It’s been 1 year since the release of Reverie and not too much longer since I’ve embarked on this whole singer-songwriter, performance/recording artist thing… (say RED BULB BLUE BULB 5x fast!)
With the new album due out in August (just over a year post Reverie), I thought I’d celebrate this occasion by saying thank you in some official capacity but also sharing with you what motivates me to keep on keeping on when it would be much easier to slow things down.
One reason may be apparent. I love what I’m doing. It’s scary. It makes me feel way too vulnerable. I get nervous. I can’t sleep sometimes… But I love it. In fact, I love it more and more as time goes on so yes, this is a motivating factor.
With a busy school schedule though, there often needs to be more motivation. And thanks to you there is. Consider the picture below and meet @JBonomo – an awesomely awesome guy from Indiana who is officially one of my favourite people. We ‘met’ on twitter. He heard the music and liked it. I read his tweets and liked him. A connection was born. This isn’t just someone I call a ‘fan’ or a ‘listener’. It’s someone who, despite our knowing each other in any physical sense, has brought tremendous joy to my life.
Par example: When I FINALLY changed my profile picture (after a year) he responded by going on an elaborate road trip/adventure with his best friend and mom in order to most accurately mimic/mock my new look. Ummm… HILARIOUS! This is really something you’d expect a friend to do, which in the conventional sense means someone you’ve met and hung out with etc. But for me, since embarking on this musical journey, I’ve had the privilege to make friends all over the place. And they are real friends. People who inspire me. Who go out of their way to make me laugh. Who support my musical ambitions by sharing my tunes with their friends, parents, children whoever… Real people that have, in many circumstance, given me micro moments of joy exactly when I needed them. So damn you twitter haters… Real connections can be born!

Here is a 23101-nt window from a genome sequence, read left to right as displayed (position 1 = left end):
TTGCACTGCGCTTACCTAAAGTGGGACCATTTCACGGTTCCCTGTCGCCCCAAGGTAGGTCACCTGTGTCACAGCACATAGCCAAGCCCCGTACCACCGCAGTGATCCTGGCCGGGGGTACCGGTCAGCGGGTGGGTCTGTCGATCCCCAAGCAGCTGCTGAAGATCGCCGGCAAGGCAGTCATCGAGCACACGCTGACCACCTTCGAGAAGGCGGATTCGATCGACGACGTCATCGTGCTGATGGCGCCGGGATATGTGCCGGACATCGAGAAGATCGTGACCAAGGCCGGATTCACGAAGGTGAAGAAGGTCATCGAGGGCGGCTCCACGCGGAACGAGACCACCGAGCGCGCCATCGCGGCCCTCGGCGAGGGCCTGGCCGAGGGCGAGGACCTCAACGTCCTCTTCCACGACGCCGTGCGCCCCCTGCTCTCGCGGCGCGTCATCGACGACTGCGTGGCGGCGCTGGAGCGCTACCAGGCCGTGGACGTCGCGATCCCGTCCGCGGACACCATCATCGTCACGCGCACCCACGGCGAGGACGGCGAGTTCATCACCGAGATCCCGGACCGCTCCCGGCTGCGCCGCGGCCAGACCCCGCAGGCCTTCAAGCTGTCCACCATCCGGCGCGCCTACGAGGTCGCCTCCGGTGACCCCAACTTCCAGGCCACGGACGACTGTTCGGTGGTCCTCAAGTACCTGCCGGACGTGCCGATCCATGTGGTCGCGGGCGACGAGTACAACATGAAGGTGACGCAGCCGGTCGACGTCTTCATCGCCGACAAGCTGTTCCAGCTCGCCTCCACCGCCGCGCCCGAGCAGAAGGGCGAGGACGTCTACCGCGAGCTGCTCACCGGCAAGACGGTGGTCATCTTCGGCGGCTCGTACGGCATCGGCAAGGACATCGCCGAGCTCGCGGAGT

This is one example of many… people who come to almost every show, take pictures/videos and go out of their way to send them to me, send me their personal stories in case I’m inspired to put them to song… you know who you are! The.List.Goes.On. So why am I putting in 10 hour days in the studio and attempting to balance a life in music and medicine? It’s safe to say that you, yes YOU (by virtue of even reading this!), are high on the hypothetical list of reasons.
So Happy Birthday Reverie. And thank you for connecting me with such beautiful listeners/fans/friends. Although the upcoming album may be shiny and new, you will always hold a very special place in my heart.
“And he knew that shepherds, like seamen and like traveling salesmen, always found a town where there was someone who could make them forget the joys of carefree wandering.”—Paulo Coelho (The Alchemist)
‘Tis the season to love and be loved so I just wanted to send one last email of 2009 to do just that. Show you some love, thank you for your incredible support, wish you a happy holiday season, and share some exciting news. Here I go…
It was only 6 months ago (July ’09!) that over 100 of you decided to spend an evening with me as I sucked up my fears and got on stage for my CD Release Party in Toronto. A shot of whisky, two bare feet, and a stomach full of butterflies made me realize many things that night. Two of which stand out:
1) This performing thing is terrifying… but it feels damn good.
2) What a special group of people I have in front of me.
Many things have developed since then. Gigs, interviews, radio debuts, learning how to tweet… None of which would have happened without your amazing support. I mean it. Emails from friends, strangers, internet-pals etc. have made me realize that opening your heart and making yourself vulnerable is worth every minute when it gets people to listen and open their hearts right back. And that is what you have done. And that is why I’m so grateful.